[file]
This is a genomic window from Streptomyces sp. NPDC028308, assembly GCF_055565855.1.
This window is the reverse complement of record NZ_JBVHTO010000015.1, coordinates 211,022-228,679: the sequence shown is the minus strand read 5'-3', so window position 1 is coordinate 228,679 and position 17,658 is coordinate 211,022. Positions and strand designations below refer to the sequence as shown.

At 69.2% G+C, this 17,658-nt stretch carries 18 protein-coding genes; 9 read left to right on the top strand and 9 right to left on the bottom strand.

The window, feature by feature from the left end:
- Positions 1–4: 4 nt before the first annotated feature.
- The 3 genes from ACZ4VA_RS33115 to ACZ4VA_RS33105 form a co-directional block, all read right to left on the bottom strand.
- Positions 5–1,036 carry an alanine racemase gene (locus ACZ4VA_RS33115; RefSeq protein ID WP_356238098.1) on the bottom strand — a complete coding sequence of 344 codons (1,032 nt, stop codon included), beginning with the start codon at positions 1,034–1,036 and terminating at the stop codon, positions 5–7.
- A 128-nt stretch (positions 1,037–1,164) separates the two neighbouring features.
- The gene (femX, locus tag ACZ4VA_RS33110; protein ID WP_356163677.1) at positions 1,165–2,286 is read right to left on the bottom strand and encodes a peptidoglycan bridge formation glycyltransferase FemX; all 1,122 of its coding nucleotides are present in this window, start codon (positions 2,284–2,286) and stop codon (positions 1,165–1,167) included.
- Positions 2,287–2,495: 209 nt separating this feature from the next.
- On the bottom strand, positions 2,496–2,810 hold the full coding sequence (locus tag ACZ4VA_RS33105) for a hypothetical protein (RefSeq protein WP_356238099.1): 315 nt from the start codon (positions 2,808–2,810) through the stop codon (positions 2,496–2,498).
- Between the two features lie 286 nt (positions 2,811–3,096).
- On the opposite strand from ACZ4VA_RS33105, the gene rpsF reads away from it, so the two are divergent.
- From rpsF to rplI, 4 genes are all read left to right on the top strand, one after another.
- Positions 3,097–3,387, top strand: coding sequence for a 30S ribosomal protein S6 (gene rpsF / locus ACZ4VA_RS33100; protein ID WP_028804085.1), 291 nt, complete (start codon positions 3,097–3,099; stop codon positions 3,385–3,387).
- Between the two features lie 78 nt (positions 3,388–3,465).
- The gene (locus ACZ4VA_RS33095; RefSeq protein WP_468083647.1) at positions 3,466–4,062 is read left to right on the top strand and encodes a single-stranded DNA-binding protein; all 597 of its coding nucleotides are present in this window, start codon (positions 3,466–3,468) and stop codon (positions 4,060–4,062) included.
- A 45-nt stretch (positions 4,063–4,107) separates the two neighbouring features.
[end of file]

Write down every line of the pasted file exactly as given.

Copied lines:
This is a genomic window from Streptomyces sp. NPDC028308, assembly GCF_055565855.1.
This window is the reverse complement of record NZ_JBVHTO010000015.1, coordinates 211,022-228,679: the sequence shown is the minus strand read 5'-3', so window position 1 is coordinate 228,679 and position 17,658 is coordinate 211,022. Positions and strand designations below refer to the sequence as shown.

At 69.2% G+C, this 17,658-nt stretch carries 18 protein-coding genes; 9 read left to right on the top strand and 9 right to left on the bottom strand.

The window, feature by feature from the left end:
- Positions 1–4: 4 nt before the first annotated feature.
- The 3 genes from ACZ4VA_RS33115 to ACZ4VA_RS33105 form a co-directional block, all read right to left on the bottom strand.
- Positions 5–1,036 carry an alanine racemase gene (locus ACZ4VA_RS33115; RefSeq protein ID WP_356238098.1) on the bottom strand — a complete coding sequence of 344 codons (1,032 nt, stop codon included), beginning with the start codon at positions 1,034–1,036 and terminating at the stop codon, positions 5–7.
- A 128-nt stretch (positions 1,037–1,164) separates the two neighbouring features.
- The gene (femX, locus tag ACZ4VA_RS33110; protein ID WP_356163677.1) at positions 1,165–2,286 is read right to left on the bottom strand and encodes a peptidoglycan bridge formation glycyltransferase FemX; all 1,122 of its coding nucleotides are present in this window, start codon (positions 2,284–2,286) and stop codon (positions 1,165–1,167) included.
- Positions 2,287–2,495: 209 nt separating this feature from the next.
- On the bottom strand, positions 2,496–2,810 hold the full coding sequence (locus tag ACZ4VA_RS33105) for a hypothetical protein (RefSeq protein WP_356238099.1): 315 nt from the start codon (positions 2,808–2,810) through the stop codon (positions 2,496–2,498).
- Between the two features lie 286 nt (positions 2,811–3,096).
- On the opposite strand from ACZ4VA_RS33105, the gene rpsF reads away from it, so the two are divergent.
- From rpsF to rplI, 4 genes are all read left to right on the top strand, one after another.
- Positions 3,097–3,387, top strand: coding sequence for a 30S ribosomal protein S6 (gene rpsF / locus ACZ4VA_RS33100; protein ID WP_028804085.1), 291 nt, complete (start codon positions 3,097–3,099; stop codon positions 3,385–3,387).
- Between the two features lie 78 nt (positions 3,388–3,465).
- The gene (locus ACZ4VA_RS33095; RefSeq protein WP_468083647.1) at positions 3,466–4,062 is read left to right on the top strand and encodes a single-stranded DNA-binding protein; all 597 of its coding nucleotides are present in this window, start codon (positions 3,466–3,468) and stop codon (positions 4,060–4,062) included.
- A 45-nt stretch (positions 4,063–4,107) separates the two neighbouring features.